Newly Approved GMS Courses
GMS MS 750: Fundamentals of Biostatistics Using R (Fall '21)
GMS MS 750: Fundamentals of Biostatistics Using R (Fall ’21)
The goal of this course is to provide students a fundamental knowledge of Biostatistics and practical experience in coding using the R software. This course familiarizes students with the basic concepts of Biostatistics, with the goal of understanding the study design and the appropriate statistical methods that are appropriate to use to evaluate their research hypotheses as well as different tools for data reporting. This course will be taught by a trained Biostatistician with extensive expertise in study design and data analysis.
The course is enhanced by including dedicated sessions in R so students can learn the basics of coding with the R software, providing them with hands-on experience and the opportunity to apply the theoretical concepts they were taught in previous sessions so they are able to conduct their own research.
GMS BN 780: Stress & Trauma (Spring '21)
GMS BN 780: Stress & Trauma (Spring ’21)
This course provides an overview of theory and research on stress and trauma, with attention to biological, psychological, and social factors. Special emphasis placed on gender issues, developmental factors, psychopathology, and physical health.
GMS FC 715: Translational Genetics & Genomics (Spring '21)
GMS FC 715: Translational Genetics & Genomics (Spring ’21)
Modern human genetics has evolved at a tremendous pace, with the promise of an affordable complete genome sequence for every individual just around the corner. While the raw information has increased exponentially, its translation to patient care has not kept pace. We will discuss exciting recent advances in human genetics and genomics, with illustrative examples of their translation into improvements in diagnosis and treatment of patients. We will also discuss ethical and societal challenges of this rapidly evolving field. Our course is aimed at first or second year Ph.D. students, and will be taught by faculty in a variety of departments through traditional lectures and discussion sections. Students will be evaluated on their ability to explain the translational research process and demonstrate how individual research findings build on one another to move a field forward to ultimately impact patient care.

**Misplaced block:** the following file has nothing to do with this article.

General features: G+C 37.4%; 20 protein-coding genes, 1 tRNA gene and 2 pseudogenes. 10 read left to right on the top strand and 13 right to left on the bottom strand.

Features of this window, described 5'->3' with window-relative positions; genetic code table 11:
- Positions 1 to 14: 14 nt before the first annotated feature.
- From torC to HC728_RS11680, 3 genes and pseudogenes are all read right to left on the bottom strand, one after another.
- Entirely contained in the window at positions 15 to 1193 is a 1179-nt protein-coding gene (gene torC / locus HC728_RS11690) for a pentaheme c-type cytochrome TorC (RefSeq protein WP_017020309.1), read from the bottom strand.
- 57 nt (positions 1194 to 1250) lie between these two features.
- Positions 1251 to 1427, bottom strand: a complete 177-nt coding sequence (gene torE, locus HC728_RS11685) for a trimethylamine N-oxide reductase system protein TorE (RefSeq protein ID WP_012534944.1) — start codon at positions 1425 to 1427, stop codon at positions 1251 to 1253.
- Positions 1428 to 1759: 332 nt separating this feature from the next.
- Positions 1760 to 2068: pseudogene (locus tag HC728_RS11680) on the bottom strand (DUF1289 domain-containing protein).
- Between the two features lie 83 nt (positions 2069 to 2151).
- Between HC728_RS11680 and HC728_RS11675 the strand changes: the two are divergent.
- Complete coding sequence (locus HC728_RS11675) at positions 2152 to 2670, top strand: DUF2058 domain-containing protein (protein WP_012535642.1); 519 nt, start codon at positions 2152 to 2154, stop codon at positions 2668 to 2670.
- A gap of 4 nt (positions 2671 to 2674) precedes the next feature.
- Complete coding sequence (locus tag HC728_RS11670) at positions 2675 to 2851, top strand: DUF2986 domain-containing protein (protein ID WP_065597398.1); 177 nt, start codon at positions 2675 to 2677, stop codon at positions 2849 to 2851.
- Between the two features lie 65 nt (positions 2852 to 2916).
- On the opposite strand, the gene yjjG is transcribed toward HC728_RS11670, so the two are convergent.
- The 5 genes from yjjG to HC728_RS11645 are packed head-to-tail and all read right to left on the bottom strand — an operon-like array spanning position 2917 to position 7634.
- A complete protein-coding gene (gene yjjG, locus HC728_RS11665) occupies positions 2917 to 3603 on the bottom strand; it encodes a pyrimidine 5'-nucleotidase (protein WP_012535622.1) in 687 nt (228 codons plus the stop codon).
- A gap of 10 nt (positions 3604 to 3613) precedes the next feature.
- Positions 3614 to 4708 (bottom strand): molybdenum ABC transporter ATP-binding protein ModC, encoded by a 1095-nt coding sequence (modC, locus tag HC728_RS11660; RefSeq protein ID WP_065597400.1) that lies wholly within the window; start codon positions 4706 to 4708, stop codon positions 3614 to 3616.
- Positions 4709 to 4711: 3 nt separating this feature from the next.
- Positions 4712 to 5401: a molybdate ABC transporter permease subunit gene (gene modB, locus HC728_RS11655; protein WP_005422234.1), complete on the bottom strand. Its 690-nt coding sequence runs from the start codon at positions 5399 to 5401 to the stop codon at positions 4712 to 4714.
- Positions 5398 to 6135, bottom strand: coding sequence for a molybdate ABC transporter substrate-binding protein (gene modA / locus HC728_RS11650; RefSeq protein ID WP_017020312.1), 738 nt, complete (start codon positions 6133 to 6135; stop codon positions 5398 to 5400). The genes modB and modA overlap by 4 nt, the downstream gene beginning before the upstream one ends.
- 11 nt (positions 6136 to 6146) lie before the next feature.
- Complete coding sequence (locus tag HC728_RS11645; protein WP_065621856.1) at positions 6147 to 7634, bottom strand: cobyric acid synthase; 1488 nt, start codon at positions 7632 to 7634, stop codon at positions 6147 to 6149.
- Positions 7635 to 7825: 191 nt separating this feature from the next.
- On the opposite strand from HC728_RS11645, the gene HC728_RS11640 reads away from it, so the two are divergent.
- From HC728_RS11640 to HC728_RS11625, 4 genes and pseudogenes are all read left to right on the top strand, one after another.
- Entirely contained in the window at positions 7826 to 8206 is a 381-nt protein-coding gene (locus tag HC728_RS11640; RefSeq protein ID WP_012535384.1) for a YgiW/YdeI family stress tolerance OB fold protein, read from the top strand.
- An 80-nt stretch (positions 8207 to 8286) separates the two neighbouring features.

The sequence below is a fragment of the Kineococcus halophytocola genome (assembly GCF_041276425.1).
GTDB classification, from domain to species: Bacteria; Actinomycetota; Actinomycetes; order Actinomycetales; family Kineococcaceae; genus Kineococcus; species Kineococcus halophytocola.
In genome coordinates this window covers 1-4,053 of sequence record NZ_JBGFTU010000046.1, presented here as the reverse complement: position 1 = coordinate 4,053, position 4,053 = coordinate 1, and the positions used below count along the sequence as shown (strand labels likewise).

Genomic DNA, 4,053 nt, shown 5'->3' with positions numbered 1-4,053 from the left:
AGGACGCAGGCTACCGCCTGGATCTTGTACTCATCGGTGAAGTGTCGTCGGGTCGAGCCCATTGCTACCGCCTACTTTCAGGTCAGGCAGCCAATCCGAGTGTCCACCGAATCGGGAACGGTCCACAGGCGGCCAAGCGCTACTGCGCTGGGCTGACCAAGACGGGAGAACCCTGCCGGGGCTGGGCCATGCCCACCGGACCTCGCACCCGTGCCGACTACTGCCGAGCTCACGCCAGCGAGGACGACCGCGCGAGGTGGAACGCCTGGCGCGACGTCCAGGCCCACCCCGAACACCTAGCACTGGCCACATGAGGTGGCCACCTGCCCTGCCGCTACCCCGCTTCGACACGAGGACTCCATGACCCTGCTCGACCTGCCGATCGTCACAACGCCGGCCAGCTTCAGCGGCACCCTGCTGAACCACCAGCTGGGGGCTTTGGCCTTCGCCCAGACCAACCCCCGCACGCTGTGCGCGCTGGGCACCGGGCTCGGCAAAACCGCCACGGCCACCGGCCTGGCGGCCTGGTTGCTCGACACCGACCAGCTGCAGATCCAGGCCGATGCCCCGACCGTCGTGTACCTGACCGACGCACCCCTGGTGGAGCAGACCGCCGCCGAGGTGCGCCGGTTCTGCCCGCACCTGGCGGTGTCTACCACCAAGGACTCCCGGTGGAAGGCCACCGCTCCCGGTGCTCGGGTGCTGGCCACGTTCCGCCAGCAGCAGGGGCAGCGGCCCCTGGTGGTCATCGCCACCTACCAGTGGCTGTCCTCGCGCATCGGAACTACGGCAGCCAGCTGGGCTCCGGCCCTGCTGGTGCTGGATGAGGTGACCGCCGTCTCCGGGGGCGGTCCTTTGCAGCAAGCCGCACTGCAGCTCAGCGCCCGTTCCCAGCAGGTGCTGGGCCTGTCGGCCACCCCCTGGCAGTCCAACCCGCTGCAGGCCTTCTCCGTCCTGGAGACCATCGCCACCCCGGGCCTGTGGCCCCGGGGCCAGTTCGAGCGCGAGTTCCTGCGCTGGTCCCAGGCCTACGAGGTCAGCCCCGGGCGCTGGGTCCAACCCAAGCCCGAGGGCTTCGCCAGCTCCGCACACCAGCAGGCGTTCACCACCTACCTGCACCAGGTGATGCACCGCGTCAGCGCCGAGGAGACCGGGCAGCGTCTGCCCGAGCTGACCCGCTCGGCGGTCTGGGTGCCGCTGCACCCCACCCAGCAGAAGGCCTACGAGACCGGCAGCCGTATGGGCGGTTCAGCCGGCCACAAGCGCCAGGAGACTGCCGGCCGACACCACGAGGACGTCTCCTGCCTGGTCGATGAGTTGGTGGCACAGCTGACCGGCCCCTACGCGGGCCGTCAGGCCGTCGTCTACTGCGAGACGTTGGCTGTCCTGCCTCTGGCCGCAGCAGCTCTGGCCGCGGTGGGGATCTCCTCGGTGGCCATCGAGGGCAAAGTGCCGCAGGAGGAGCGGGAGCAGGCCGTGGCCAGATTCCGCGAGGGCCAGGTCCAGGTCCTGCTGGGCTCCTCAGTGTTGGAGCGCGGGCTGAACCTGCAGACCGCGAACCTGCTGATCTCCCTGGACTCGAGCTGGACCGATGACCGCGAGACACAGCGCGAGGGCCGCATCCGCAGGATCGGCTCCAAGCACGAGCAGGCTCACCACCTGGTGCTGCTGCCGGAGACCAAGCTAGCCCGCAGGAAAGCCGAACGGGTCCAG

GMS FC 717: Physiology of Specialized Cells (Spring '21)
GMS FC 717: Physiology of Specialized Cells (Spring ’21)
This course is one of the elective course modules (Module V) of the Foundations in Biomedical Sciences curriculum. Knowledge of cellular and molecular physiology is critical to understanding the higher order of functioning of tissues, organs, and organs systems. The objective of the course is to discuss the specialized adaptations of cells that help them to function in their respective tissues and organs. This course will also provide a framework to bridge the gap between the biochemistry and the molecular and cellular biology that students have acquired in the core modules (I through IV) and organ physiology and pharmacology that will be addressed in the second year.
GMS GC 712: Genetic Counseling Fieldwork II (Spring '21)
GMS GC 712: Genetic Counseling Fieldwork II (Spring ’21)
The clinical and non-clinical fieldwork will provide student interaction with a wide array of genetic specialists. Direct patient contact in prenatal, pediatric, adult, cancer, and specialty genetics clinics will allow students to acquire cases for ABGC certification.
GMS MH 715: Professional Orientation and Ethics (Spring '21)
GMS MH 715: Professional Orientation and Ethics (Spring ’21)